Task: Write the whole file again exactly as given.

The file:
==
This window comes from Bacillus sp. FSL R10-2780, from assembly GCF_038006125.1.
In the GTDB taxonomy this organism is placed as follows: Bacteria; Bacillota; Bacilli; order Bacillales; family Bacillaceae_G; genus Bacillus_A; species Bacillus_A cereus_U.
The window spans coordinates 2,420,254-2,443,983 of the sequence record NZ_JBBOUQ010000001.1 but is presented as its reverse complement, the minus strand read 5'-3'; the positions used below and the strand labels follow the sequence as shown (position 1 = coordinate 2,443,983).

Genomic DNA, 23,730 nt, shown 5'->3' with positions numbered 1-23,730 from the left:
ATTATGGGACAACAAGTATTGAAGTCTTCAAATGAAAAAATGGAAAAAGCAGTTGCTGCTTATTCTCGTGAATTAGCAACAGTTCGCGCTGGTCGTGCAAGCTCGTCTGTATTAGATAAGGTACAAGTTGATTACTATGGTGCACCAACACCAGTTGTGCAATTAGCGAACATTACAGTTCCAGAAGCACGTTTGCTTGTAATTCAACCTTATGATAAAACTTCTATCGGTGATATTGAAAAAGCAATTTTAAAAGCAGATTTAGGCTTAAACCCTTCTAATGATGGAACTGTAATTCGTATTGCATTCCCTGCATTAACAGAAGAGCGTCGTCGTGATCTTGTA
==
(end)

This window comes from Bacillus sp. FSL R10-2780, from assembly GCF_038006125.1.
In the GTDB taxonomy this organism is placed as follows: Bacteria; Bacillota; Bacilli; order Bacillales; family Bacillaceae_G; genus Bacillus_A; species Bacillus_A cereus_U.
The window spans coordinates 2,420,254-2,443,983 of the sequence record NZ_JBBOUQ010000001.1 but is presented as its reverse complement, the minus strand read 5'-3'; the positions used below and the strand labels follow the sequence as shown (position 1 = coordinate 2,443,983).

Genomic DNA, 23,730 nt, shown 5'->3' with positions numbered 1-23,730 from the left:
ATTATGGGACAACAAGTATTGAAGTCTTCAAATGAAAAAATGGAAAAAGCAGTTGCTGCTTATTCTCGTGAATTAGCAACAGTTCGCGCTGGTCGTGCAAGCTCGTCTGTATTAGATAAGGTACAAGTTGATTACTATGGTGCACCAACACCAGTTGTGCAATTAGCGAACATTACAGTTCCAGAAGCACGTTTGCTTGTAATTCAACCTTATGATAAAACTTCTATCGGTGATATTGAAAAAGCAATTTTAAAAGCAGATTTAGGCTTAAACCCTTCTAATGATGGAACTGTAATTCGTATTGCATTCCCTGCATTAACAGAAGAGCGTCGTCGTGATCTTGTA